2 min read.Updated: 04 Sep 2020, 06:06 PM ISTAvneet Kaur
Segregation of bad instrument from the main portfolio will prevent the distressed asset damaging the returns generated from more liquid and better-performing assets of the portfolio.
Last few years have not been an easy ride for debt mutual fund investors. There have been a series of downgrades and defaults by the high rated debt papers which wiped out huge money invested by the retail investors. In order to bring back and retain the trust of investors, the market regulator Sebi has made several changes in the rules for debt mutual funds. Sebi is continuously tracking the space to repair any loopholes to protect the interest of investors as well as the mutual fund houses.
Here are the top three rules which have favored debt mutual funds in recent past that you must know:
Seggregation of portfolio : In the event of credit downgrade the downgraded instrument generally becomes illiquid making it very difficult for the fund manager to dispose of such instruments. In such an event segregation of such an instrument from the main portfolio will prevent the distressed asset(s) damaging the returns generated from more liquid and better-performing assets of the portfolio. Sebi allowed seggregation of debt instruments in case of a credit event in 2018. In August this year, Sebi further allowed mutual funds to side pocket debt in cases where borrowers approach the mutual fund house for debt restructuring due to stress on account of Covid 19. This will prevent investors to invest into a toxic security.
Portfolio and yield disclosure norms: In partial modification of SEBI circular on 'Monthly portfolio disclosures', Sebi mandated mutual funds to disclose the schemes' current portfolio every 15 days instead on a monthly basis. "In addition to the current portfolio disclosure, yield of the instrument shall also be disclosed," said Sebi in its July circular.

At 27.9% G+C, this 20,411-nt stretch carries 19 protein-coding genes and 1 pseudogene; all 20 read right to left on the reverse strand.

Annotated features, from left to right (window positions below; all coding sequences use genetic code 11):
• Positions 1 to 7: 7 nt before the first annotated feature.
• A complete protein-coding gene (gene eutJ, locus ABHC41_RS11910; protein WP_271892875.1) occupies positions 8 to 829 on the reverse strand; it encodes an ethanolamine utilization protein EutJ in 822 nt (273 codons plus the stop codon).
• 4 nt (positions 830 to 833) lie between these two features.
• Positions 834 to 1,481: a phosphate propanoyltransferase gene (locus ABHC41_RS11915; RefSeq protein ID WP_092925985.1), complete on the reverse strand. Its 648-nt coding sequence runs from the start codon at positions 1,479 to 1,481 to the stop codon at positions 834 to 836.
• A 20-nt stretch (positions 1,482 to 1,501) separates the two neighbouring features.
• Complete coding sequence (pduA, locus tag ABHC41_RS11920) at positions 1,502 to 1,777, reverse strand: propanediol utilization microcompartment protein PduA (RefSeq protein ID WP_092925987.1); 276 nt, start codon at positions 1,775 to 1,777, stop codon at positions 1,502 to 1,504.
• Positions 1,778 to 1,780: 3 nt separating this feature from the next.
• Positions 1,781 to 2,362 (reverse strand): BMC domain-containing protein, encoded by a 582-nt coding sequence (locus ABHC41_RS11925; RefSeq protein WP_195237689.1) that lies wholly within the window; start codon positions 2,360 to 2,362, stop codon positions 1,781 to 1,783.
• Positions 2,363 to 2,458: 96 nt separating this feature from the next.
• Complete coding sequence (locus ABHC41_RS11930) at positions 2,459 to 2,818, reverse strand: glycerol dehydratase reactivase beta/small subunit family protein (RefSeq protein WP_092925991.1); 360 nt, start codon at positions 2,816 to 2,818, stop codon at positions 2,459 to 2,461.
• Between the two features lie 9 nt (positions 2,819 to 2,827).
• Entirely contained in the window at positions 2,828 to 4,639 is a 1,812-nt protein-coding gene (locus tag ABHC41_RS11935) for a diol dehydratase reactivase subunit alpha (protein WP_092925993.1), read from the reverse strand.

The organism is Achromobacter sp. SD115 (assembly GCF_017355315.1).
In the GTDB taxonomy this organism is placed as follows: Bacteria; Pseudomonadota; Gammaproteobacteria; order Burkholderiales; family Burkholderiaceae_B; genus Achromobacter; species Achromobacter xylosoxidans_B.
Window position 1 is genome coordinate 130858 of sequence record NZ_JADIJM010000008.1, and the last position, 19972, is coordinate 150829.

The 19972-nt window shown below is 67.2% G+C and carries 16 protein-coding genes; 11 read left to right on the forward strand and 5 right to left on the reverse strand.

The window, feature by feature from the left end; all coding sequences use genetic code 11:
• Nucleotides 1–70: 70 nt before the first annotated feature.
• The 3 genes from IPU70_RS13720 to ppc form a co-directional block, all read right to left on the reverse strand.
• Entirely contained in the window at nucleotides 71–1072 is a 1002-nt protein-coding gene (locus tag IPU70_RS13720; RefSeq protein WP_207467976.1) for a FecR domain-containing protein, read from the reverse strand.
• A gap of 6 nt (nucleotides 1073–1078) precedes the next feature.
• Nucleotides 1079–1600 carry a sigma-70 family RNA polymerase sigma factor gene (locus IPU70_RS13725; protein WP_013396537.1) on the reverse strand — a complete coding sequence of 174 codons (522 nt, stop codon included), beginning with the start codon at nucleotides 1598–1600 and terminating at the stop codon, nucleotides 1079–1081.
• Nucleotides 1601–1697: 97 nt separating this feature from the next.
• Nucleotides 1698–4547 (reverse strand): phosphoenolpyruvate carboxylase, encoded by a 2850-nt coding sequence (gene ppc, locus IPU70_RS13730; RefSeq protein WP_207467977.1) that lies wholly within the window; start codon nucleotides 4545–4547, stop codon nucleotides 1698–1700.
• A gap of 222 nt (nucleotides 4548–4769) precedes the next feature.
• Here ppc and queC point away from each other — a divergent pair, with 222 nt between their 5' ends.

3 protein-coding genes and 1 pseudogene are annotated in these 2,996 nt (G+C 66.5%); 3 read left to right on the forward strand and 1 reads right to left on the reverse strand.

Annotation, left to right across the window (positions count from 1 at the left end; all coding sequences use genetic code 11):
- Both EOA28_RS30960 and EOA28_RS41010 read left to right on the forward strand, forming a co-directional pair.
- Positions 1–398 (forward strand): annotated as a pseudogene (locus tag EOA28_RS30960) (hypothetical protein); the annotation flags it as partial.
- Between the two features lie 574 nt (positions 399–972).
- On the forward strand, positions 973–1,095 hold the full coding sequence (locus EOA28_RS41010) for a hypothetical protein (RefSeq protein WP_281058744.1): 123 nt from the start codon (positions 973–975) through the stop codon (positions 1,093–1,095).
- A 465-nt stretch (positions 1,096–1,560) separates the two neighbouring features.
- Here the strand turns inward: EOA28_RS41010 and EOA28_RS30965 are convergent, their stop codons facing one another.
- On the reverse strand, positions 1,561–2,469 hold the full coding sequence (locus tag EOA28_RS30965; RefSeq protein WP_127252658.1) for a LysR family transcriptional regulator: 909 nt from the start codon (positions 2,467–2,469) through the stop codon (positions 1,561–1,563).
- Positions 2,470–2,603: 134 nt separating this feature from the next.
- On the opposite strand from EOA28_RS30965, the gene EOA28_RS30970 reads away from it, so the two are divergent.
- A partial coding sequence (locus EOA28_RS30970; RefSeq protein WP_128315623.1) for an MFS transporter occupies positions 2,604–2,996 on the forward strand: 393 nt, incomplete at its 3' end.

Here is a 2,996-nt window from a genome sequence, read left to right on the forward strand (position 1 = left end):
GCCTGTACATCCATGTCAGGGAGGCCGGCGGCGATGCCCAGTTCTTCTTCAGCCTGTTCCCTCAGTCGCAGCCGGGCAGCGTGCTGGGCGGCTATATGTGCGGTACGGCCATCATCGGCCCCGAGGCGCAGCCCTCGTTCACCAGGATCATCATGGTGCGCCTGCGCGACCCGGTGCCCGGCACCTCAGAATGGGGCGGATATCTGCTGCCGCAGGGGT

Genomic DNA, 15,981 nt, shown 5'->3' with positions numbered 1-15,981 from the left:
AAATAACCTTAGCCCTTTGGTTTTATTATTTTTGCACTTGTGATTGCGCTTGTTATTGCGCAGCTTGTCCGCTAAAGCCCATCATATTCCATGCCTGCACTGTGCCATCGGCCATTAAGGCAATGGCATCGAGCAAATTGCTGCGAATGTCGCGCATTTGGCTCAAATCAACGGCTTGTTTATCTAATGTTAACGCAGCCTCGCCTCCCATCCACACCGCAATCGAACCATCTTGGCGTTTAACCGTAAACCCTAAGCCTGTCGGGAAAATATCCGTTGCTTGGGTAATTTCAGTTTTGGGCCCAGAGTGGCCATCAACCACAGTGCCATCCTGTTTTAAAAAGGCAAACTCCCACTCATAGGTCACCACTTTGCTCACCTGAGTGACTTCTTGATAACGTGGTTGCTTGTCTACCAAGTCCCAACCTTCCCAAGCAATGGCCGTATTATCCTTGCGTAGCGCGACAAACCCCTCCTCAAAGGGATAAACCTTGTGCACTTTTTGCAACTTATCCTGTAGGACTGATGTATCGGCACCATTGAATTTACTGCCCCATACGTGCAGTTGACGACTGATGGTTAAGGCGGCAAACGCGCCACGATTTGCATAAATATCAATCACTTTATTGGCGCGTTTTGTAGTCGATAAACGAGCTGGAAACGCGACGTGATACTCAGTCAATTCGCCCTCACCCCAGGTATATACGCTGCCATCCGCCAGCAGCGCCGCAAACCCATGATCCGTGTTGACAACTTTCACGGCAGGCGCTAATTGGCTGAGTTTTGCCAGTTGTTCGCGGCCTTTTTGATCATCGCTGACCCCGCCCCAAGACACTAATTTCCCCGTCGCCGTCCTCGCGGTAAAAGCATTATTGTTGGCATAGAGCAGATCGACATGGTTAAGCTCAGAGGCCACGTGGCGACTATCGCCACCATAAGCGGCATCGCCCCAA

The disclosure of yields of each instrument in the portfolio will help investors to know the quality of the portfolio and understand the level of risk taken by the scheme to a better extent.
Safer liquid funds: In order to improve risk management and ensuring sufficient liquidity, Sebi mandated liquid funds to hold at least 20% of its portfolio in liquid assets like cash, government securities, T-bills and repo on government securities at all the time. This was done after a few liquid funds witnessed a deep fall in their single-day NAVs due to credit crisis.
Sebi also notified exit load on liquid debt funds for redemptions within 7 days to deter corporates from using liquid funds to park their money for very short periods. Big purchases and redemptions from corporates can amplify the risk in these funds for retail investors.